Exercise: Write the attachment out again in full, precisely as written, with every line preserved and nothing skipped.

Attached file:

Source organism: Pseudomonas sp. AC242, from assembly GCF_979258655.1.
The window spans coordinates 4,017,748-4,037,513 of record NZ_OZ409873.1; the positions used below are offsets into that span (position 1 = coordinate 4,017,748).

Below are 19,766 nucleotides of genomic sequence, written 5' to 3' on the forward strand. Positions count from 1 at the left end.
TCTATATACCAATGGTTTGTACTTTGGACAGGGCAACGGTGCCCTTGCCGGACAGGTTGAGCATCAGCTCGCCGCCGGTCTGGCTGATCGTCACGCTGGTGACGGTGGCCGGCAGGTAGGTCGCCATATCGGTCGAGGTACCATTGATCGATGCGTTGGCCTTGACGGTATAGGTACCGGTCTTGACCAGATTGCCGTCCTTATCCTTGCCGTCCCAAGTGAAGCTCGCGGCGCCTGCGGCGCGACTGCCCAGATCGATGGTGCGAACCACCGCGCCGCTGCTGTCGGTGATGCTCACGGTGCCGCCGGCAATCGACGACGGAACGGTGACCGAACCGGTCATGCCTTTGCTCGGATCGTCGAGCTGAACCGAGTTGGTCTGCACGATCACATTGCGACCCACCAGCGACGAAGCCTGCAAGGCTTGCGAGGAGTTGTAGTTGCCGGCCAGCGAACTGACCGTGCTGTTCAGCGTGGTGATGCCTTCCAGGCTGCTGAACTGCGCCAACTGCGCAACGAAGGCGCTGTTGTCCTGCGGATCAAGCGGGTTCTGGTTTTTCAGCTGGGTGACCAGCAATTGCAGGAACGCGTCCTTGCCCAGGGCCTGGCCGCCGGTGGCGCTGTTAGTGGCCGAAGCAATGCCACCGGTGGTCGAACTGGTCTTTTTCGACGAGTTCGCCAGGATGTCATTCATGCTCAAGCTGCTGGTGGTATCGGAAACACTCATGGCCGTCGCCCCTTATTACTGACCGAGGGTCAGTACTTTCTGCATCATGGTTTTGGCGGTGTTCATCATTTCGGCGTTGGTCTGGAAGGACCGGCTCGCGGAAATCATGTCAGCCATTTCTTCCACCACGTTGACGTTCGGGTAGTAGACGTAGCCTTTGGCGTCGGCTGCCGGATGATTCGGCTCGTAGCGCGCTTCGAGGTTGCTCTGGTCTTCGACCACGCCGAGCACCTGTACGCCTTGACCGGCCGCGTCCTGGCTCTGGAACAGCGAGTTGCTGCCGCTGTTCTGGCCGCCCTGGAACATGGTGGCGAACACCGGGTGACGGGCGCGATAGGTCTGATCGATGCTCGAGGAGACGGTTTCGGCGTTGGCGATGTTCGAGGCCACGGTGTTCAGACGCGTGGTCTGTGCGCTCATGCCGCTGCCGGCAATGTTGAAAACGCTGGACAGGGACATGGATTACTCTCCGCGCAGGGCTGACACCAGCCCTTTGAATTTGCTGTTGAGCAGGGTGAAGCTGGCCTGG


Source organism: Pseudomonas sp. AC242, from assembly GCF_979258655.1.
The window spans coordinates 4,017,748-4,037,513 of record NZ_OZ409873.1; the positions used below are offsets into that span (position 1 = coordinate 4,017,748).

Below are 19,766 nucleotides of genomic sequence, written 5' to 3' on the forward strand. Positions count from 1 at the left end.
TCTATATACCAATGGTTTGTACTTTGGACAGGGCAACGGTGCCCTTGCCGGACAGGTTGAGCATCAGCTCGCCGCCGGTCTGGCTGATCGTCACGCTGGTGACGGTGGCCGGCAGGTAGGTCGCCATATCGGTCGAGGTACCATTGATCGATGCGTTGGCCTTGACGGTATAGGTACCGGTCTTGACCAGATTGCCGTCCTTATCCTTGCCGTCCCAAGTGAAGCTCGCGGCGCCTGCGGCGCGACTGCCCAGATCGATGGTGCGAACCACCGCGCCGCTGCTGTCGGTGATGCTCACGGTGCCGCCGGCAATCGACGACGGAACGGTGACCGAACCGGTCATGCCTTTGCTCGGATCGTCGAGCTGAACCGAGTTGGTCTGCACGATCACATTGCGACCCACCAGCGACGAAGCCTGCAAGGCTTGCGAGGAGTTGTAGTTGCCGGCCAGCGAACTGACCGTGCTGTTCAGCGTGGTGATGCCTTCCAGGCTGCTGAACTGCGCCAACTGCGCAACGAAGGCGCTGTTGTCCTGCGGATCAAGCGGGTTCTGGTTTTTCAGCTGGGTGACCAGCAATTGCAGGAACGCGTCCTTGCCCAGGGCCTGGCCGCCGGTGGCGCTGTTAGTGGCCGAAGCAATGCCACCGGTGGTCGAACTGGTCTTTTTCGACGAGTTCGCCAGGATGTCATTCATGCTCAAGCTGCTGGTGGTATCGGAAACACTCATGGCCGTCGCCCCTTATTACTGACCGAGGGTCAGTACTTTCTGCATCATGGTTTTGGCGGTGTTCATCATTTCGGCGTTGGTCTGGAAGGACCGGCTCGCGGAAATCATGTCAGCCATTTCTTCCACCACGTTGACGTTCGGGTAGTAGACGTAGCCTTTGGCGTCGGCTGCCGGATGATTCGGCTCGTAGCGCGCTTCGAGGTTGCTCTGGTCTTCGACCACGCCGAGCACCTGTACGCCTTGACCGGCCGCGTCCTGGCTCTGGAACAGCGAGTTGCTGCCGCTGTTCTGGCCGCCCTGGAACATGGTGGCGAACACCGGGTGACGGGCGCGATAGGTCTGATCGATGCTCGAGGAGACGGTTTCGGCGTTGGCGATGTTCGAGGCCACGGTGTTCAGACGCGTGGTCTGTGCGCTCATGCCGCTGCCGGCAATGTTGAAAACGCTGGACAGGGACATGGATTACTCTCCGCGCAGGGCTGACACCAGCCCTTTGAATTTGCTGTTGAGCAGGGTGAAGCTGGCCTGG